Redundancy

Making one or more staff redundant is never something that’s easy to consider, especially for a small business or charity, however sometimes it might be necessary.

Going through a potential redundancy process can be very stressful for any small organisation—and doing it without following the law could lead to expensive penalties. So if you’re looking to initiate a redundancy process, here are some basic steps to follow, helping you to make the process as simple as possible – as well as ensuring you stay within the law:

Make sure there are no alternatives

It is important to make sure that there aren’t other ways to solve the issue giving rise to the potential redundancy. After all, no one really wants to go through a redundancy process unless it is absolutely necessary. You can check that there are no viable alternatives by:

  • Carrying out a cost review
  • Looking at benefits or bonuses etc. that could be cut
  • Considering reduced working hours or pay

The redundancy process

If you decide that you have no alternative but to make staff redundant, you’ll need to follow the following steps:

  • Be clear on your reasons – try to do so in writing, so you can be consistent throughout
  • Choose a ‘pool’ of potential staff who you will place ‘at risk’ of redundancy – please note that you don’t make a person redundant, but a role
  • Let people know they are at risk and are now starting a formal consultation period
  • Conduct individual meetings with at risk staff
  • Compile a list of selection criteria and “score” everyone in the pool
  • Discuss these scores during second individual meetings
  • Continue to consider alternatives
  • Make a final consultation with staff
  • Tell everyone in the pool in writing your conclusions, and terminate the contracts of any staff whose roles are being made redundant

We would advise that in straightforward cases at small businesses or charities where it is a standalone post, you can go through this process usually in around 2 weeks. However, with more complex cases where you have a pool of staff it can take 3-4 weeks or potentially longer.

The key thing during the redundancy process is to always keep the employee involved. And remember, even after you have issued a dismissal and they’re serving their notice, you’re obliged to continue looking for alternatives.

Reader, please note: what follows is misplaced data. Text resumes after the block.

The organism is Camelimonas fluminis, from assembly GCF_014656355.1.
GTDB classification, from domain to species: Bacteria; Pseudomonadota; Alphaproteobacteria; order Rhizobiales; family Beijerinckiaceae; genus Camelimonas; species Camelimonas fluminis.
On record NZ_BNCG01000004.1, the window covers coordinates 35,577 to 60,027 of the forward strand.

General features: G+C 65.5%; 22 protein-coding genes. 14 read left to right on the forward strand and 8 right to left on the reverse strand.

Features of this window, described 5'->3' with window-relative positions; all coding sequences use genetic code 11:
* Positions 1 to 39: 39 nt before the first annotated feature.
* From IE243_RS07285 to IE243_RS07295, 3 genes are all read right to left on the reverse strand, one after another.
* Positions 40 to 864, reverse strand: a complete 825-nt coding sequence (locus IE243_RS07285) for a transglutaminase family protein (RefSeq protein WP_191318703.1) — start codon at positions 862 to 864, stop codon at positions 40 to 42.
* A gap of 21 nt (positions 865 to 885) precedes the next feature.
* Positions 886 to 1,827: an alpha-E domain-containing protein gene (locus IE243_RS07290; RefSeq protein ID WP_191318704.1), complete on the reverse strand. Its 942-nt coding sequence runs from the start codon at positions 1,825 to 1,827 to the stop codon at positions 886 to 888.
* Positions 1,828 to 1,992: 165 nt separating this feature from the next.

Redundancy pay

There are varying levels of redundancy pay, based on age and length of service, capped at £479 per week (as of April 2016).

  • 0.5 week’s pay for each full year worked under 22
  • 1 week’s pay for each year worked between 22 and 41
  • 1.5 week’s pay for each full year worked aged 41 and up

How we can help

Our HR support service for small business can help you through a redundancy process in a number of ways:

  • When you need advice or just someone to talk to, our HR consultants are available over the phone to give you the HR support you need and answer all your questions
  • We have produced a Management Guide and flowchart to help guide you through each step of the process in detail, to help you stay legally compliant
  • Our easy-to-use HR software can steer you through specific portions of the process, inviting affected staff to meetings, communicating with everyone through the process, sending reminders to you for each stage, and keeping good records of every step
  • Some customers find it helpful to have one of our consultants attend potential redundancy meetings with them.[item]We are happy to do this, but do charge extra for this at our standard hourly rate

If you want to find out more about how we can help, get in touch today on 0333 444 0165 or request a call back from one of our team.

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